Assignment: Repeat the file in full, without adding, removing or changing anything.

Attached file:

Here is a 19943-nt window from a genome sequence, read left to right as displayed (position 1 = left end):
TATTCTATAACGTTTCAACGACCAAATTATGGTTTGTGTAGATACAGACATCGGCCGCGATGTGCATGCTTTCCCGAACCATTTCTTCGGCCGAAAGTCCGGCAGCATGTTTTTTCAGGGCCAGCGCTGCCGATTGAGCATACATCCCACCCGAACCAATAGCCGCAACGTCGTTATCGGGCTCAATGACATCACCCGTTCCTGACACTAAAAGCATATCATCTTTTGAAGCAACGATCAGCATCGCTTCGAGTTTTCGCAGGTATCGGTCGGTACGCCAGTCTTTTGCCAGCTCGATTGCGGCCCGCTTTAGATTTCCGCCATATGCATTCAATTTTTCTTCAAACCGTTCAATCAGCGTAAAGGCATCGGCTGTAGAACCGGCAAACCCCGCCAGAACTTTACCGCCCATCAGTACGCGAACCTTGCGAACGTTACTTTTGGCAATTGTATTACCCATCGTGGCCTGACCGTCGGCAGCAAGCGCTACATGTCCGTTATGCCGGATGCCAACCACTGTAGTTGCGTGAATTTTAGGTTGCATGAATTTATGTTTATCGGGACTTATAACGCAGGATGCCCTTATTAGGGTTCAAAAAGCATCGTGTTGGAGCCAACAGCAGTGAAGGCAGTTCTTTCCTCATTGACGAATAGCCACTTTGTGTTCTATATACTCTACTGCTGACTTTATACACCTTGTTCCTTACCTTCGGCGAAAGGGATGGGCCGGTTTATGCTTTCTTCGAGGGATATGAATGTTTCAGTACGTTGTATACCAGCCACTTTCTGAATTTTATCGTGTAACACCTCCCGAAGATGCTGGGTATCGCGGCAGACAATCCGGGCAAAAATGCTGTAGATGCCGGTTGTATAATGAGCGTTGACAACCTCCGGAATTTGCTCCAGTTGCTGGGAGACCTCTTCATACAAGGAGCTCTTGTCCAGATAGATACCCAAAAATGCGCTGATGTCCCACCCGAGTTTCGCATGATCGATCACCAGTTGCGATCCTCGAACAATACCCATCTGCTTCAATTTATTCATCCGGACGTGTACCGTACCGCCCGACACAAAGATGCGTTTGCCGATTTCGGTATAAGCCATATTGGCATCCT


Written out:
Here is a 19943-nt window from a genome sequence, read left to right as displayed (position 1 = left end):
TATTCTATAACGTTTCAACGACCAAATTATGGTTTGTGTAGATACAGACATCGGCCGCGATGTGCATGCTTTCCCGAACCATTTCTTCGGCCGAAAGTCCGGCAGCATGTTTTTTCAGGGCCAGCGCTGCCGATTGAGCATACATCCCACCCGAACCAATAGCCGCAACGTCGTTATCGGGCTCAATGACATCACCCGTTCCTGACACTAAAAGCATATCATCTTTTGAAGCAACGATCAGCATCGCTTCGAGTTTTCGCAGGTATCGGTCGGTACGCCAGTCTTTTGCCAGCTCGATTGCGGCCCGCTTTAGATTTCCGCCATATGCATTCAATTTTTCTTCAAACCGTTCAATCAGCGTAAAGGCATCGGCTGTAGAACCGGCAAACCCCGCCAGAACTTTACCGCCCATCAGTACGCGAACCTTGCGAACGTTACTTTTGGCAATTGTATTACCCATCGTGGCCTGACCGTCGGCAGCAAGCGCTACATGTCCGTTATGCCGGATGCCAACCACTGTAGTTGCGTGAATTTTAGGTTGCATGAATTTATGTTTATCGGGACTTATAACGCAGGATGCCCTTATTAGGGTTCAAAAAGCATCGTGTTGGAGCCAACAGCAGTGAAGGCAGTTCTTTCCTCATTGACGAATAGCCACTTTGTGTTCTATATACTCTACTGCTGACTTTATACACCTTGTTCCTTACCTTCGGCGAAAGGGATGGGCCGGTTTATGCTTTCTTCGAGGGATATGAATGTTTCAGTACGTTGTATACCAGCCACTTTCTGAATTTTATCGTGTAACACCTCCCGAAGATGCTGGGTATCGCGGCAGACAATCCGGGCAAAAATGCTGTAGATGCCGGTTGTATAATGAGCGTTGACAACCTCCGGAATTTGCTCCAGTTGCTGGGAGACCTCTTCATACAAGGAGCTCTTGTCCAGATAGATACCCAAAAATGCGCTGATGTCCCACCCGAGTTTCGCATGATCGATCACCAGTTGCGATCCTCGAACAATACCCATCTGCTTCAATTTATTCATCCGGACGTGTACCGTACCGCCCGACACAAAGATGCGTTTGCCGATTTCGGTATAAGCCATATTGGCATCCT